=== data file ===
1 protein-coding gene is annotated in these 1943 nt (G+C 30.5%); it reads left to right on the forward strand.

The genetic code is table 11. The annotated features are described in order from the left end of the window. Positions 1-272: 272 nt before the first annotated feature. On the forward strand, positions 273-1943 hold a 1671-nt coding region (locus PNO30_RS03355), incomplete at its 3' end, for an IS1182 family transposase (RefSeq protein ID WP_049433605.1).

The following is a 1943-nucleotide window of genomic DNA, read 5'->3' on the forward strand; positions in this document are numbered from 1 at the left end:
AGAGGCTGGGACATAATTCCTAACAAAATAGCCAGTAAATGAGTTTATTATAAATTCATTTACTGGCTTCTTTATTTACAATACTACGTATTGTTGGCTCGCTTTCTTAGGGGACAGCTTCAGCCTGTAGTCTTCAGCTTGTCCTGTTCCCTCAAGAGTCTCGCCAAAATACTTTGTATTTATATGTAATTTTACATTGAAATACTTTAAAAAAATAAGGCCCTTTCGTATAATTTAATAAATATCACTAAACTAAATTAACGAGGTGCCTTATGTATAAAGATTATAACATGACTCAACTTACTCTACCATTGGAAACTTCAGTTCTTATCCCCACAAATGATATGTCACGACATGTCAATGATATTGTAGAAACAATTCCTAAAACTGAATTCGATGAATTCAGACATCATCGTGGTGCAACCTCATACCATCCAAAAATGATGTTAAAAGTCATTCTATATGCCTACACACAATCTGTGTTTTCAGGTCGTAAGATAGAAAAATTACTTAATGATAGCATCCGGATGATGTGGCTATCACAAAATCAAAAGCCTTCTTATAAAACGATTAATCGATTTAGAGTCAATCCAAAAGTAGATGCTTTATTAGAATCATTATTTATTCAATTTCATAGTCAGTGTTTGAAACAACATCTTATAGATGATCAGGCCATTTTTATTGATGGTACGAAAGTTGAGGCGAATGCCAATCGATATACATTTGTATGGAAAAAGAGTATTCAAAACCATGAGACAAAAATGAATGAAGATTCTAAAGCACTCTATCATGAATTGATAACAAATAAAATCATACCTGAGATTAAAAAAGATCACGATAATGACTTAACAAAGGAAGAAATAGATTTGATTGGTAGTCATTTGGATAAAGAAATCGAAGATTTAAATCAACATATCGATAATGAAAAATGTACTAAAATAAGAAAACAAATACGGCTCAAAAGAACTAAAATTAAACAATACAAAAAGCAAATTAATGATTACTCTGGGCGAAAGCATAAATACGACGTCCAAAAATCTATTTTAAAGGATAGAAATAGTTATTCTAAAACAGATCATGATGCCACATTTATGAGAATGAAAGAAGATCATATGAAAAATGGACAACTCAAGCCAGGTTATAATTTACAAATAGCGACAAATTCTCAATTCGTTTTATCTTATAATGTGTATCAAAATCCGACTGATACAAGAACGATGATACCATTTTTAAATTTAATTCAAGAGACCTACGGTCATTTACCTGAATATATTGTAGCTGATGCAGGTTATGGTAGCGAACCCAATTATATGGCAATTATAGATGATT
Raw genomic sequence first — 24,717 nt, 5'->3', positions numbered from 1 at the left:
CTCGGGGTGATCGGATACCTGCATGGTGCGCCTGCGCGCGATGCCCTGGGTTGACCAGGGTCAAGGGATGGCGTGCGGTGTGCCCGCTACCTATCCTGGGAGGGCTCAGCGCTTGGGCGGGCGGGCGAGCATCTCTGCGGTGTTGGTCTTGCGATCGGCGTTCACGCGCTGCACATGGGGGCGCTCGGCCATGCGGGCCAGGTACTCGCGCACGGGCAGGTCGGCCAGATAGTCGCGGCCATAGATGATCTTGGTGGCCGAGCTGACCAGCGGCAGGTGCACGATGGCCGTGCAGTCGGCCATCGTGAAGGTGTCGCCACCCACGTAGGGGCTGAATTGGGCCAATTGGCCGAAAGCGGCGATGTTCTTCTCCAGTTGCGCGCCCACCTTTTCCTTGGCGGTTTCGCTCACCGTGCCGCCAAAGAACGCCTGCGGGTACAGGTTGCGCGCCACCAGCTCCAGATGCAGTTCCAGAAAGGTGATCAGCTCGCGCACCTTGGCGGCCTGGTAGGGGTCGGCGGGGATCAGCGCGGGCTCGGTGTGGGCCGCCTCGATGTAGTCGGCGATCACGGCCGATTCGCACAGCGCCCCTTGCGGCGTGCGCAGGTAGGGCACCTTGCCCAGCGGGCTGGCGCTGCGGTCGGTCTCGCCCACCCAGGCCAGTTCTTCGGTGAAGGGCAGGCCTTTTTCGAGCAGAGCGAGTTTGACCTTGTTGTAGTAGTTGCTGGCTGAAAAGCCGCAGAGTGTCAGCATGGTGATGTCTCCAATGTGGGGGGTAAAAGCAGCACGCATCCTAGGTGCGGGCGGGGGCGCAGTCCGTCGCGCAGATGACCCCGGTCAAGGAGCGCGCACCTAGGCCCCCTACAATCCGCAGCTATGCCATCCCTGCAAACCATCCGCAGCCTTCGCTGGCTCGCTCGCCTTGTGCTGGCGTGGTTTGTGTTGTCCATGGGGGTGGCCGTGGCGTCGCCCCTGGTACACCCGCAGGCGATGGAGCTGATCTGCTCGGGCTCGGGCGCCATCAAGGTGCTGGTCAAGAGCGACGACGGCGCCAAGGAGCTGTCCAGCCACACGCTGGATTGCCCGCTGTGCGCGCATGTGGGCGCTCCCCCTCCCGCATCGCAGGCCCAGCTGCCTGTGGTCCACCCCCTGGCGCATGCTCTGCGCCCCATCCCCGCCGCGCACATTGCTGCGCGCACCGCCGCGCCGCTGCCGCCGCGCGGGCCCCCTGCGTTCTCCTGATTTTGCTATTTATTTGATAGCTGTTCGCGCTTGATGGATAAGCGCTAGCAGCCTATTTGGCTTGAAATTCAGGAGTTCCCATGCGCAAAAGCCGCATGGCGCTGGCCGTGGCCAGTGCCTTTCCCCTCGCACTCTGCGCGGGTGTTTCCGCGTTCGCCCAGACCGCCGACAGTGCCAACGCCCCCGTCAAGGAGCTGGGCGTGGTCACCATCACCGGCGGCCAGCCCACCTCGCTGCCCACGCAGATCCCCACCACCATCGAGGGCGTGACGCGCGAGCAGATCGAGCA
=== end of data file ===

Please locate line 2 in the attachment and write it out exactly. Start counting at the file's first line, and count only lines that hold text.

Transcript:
The genetic code is table 11. The annotated features are described in order from the left end of the window. Positions 1-272: 272 nt before the first annotated feature. On the forward strand, positions 273-1943 hold a 1671-nt coding region (locus PNO30_RS03355), incomplete at its 3' end, for an IS1182 family transposase (RefSeq protein ID WP_049433605.1).